A West Coast Tri­­umph in Scotland: One man’s journey round Scotland on his Triumph motorbike

I guess you could say my fascination with motorbikes or old motorbikes, to be more precise, started when I was a young lad growing up outside of Glasgow. There were a bunch of older lads who had embraced the rocker lifestyle, and I would stare at them in wonder as they lurked around in their battered leather jackets, oil-stained jeans, long unkempt hair and beards that just looked, well, to a young pre-pubescent boy, godlike!

I remember plucking up the courage one day to spit out some words as one of these leather-clad layabouts walked past me: “Hey! You ride a motorbike, don’t you?”

He turned to me and in a lazy but cool manner said, “Triumph, wee man, only the best.”

I was starstruck. Triumph, what a name! I mean, it sounded so cool, so victorious and so final. It’s safe to say from that moment on I was bitten by the motorcycle bug, the Triumph motorcycle bug.

Years would roll on past before I finally got my bike license and became a proud biker myself. But I had never forgotten about these glorious machines. In fact I had been reading about them, studying them and hanging out with crazy old bikers who would routinely top up my fantasies with stories of the good old days where there were very few traffic lights to slow you down, when chasing the “ton” was the weekend excitement and camping out with your trusty steed was why summers were created. It was these stories that fueled my imagination and my desire to get my ticket and one day become a biker.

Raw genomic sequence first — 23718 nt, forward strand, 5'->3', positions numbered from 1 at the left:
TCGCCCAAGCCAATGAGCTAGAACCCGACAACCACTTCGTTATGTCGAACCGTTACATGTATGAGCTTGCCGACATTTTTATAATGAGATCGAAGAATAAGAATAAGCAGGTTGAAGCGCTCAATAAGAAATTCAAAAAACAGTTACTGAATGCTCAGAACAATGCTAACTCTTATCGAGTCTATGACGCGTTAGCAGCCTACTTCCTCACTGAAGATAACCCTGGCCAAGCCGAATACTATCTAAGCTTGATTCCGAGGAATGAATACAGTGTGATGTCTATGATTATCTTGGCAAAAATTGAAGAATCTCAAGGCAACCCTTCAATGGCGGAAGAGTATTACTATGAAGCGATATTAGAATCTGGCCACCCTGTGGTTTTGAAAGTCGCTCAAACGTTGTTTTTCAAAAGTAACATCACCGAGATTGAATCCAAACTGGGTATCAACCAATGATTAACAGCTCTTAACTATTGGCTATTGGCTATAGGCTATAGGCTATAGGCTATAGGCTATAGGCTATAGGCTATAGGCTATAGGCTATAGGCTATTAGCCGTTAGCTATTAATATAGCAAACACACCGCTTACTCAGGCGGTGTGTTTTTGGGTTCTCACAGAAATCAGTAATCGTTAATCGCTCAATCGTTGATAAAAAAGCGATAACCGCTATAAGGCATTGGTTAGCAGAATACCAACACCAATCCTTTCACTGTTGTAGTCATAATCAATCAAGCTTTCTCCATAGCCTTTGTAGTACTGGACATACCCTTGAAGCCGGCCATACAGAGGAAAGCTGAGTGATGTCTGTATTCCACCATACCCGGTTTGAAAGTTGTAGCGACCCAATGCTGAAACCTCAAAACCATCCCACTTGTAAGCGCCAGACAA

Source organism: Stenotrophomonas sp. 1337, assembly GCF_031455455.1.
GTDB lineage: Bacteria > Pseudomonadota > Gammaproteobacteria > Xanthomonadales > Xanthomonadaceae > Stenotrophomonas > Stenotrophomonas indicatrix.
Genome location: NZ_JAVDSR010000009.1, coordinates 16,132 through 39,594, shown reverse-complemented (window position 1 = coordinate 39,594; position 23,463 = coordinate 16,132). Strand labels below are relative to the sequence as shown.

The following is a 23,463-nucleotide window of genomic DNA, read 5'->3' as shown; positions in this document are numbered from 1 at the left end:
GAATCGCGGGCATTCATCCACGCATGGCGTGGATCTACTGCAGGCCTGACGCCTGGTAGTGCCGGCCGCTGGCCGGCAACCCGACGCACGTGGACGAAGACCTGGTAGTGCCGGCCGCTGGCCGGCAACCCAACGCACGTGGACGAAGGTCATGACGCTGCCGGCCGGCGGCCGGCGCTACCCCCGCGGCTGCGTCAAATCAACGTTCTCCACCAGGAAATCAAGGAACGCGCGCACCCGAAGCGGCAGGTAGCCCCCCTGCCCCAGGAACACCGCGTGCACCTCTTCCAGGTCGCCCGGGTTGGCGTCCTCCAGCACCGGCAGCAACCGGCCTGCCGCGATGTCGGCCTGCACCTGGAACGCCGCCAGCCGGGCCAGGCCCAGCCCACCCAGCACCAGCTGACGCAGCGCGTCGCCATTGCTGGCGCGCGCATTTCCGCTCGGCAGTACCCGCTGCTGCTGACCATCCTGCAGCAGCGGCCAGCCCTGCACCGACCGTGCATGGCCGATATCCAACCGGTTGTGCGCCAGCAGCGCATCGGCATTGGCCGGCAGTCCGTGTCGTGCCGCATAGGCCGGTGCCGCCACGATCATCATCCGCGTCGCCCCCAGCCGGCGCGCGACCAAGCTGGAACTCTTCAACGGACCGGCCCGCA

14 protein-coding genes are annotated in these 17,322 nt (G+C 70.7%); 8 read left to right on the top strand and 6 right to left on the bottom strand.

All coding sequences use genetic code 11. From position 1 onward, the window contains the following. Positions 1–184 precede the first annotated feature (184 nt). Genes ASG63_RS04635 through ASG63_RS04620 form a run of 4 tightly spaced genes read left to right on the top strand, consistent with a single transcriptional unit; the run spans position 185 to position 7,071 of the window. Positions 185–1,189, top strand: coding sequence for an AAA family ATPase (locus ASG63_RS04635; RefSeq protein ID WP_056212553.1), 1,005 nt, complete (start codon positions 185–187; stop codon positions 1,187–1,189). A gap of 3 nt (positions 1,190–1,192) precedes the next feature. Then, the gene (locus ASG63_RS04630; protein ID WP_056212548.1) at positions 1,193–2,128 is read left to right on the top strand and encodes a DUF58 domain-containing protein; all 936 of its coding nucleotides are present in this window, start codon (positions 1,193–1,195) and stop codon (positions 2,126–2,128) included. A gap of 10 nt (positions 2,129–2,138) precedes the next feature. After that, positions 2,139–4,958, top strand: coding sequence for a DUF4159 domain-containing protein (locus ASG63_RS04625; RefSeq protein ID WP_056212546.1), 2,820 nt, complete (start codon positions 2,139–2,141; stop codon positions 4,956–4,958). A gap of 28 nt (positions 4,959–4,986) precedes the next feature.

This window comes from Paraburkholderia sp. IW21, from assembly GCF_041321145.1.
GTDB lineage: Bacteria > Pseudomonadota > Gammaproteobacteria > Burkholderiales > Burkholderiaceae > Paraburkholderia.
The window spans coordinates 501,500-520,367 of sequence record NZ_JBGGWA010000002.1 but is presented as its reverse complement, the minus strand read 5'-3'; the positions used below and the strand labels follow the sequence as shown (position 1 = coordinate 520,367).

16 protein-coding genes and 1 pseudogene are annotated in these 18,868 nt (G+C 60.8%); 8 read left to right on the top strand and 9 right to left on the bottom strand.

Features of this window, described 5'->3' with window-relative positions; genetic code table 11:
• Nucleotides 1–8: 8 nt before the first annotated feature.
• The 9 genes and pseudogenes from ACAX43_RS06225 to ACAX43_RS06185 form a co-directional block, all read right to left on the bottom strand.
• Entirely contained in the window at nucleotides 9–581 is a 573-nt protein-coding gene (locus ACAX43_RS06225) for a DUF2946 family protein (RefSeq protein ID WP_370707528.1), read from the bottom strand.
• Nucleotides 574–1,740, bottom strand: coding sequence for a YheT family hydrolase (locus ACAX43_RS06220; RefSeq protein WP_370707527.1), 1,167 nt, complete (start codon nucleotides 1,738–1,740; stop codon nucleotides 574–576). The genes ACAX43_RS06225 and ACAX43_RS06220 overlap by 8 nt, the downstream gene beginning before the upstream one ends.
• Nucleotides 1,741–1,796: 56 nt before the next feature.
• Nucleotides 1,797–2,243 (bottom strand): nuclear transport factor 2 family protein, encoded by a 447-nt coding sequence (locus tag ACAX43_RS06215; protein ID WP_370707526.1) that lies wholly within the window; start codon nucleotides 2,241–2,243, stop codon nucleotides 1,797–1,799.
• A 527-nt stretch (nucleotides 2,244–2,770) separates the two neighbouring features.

That day came while on the road touring with my band in America. I bought my first bike, a 1979 Triumph Bonneville. 750 ccs of pure fun. I still have her and she is still my number one love, but I needed a bike for Scotland, my home.

Scotland is the place of grand mountains, sweeping loch-side roads and winding passes that guide you through ancient glens. Scotland is a country with over 6000 miles of coastline to explore. I needed to go on this journey that had been simmering in my head since those days of my childhood. I could still hear the words “Triumph, wee man, only the best” calling to me.

It so happened on my return home from touring that Mick, my producer and friend, was settling down with another child. He decided that roaring around on his bike was better left alone now. He had in his possession a beautiful three-cylinder Triumph Adventurer 900 cc with burnt orange paint work that just spoke to me. It reminded me of the setting sun. “Jamesie, you still interested in this Triumph?  She’s having troubles firing up, but yours if you want her.”

The same day I was up in his barn, the two of us trying to figure out what was wrong with his beast. She still wouldn’t start, but I didn’t care that she wouldn’t roar for me. I knew that she was coming home with me and that together she and I would sort out her problems and it would be the start of something special.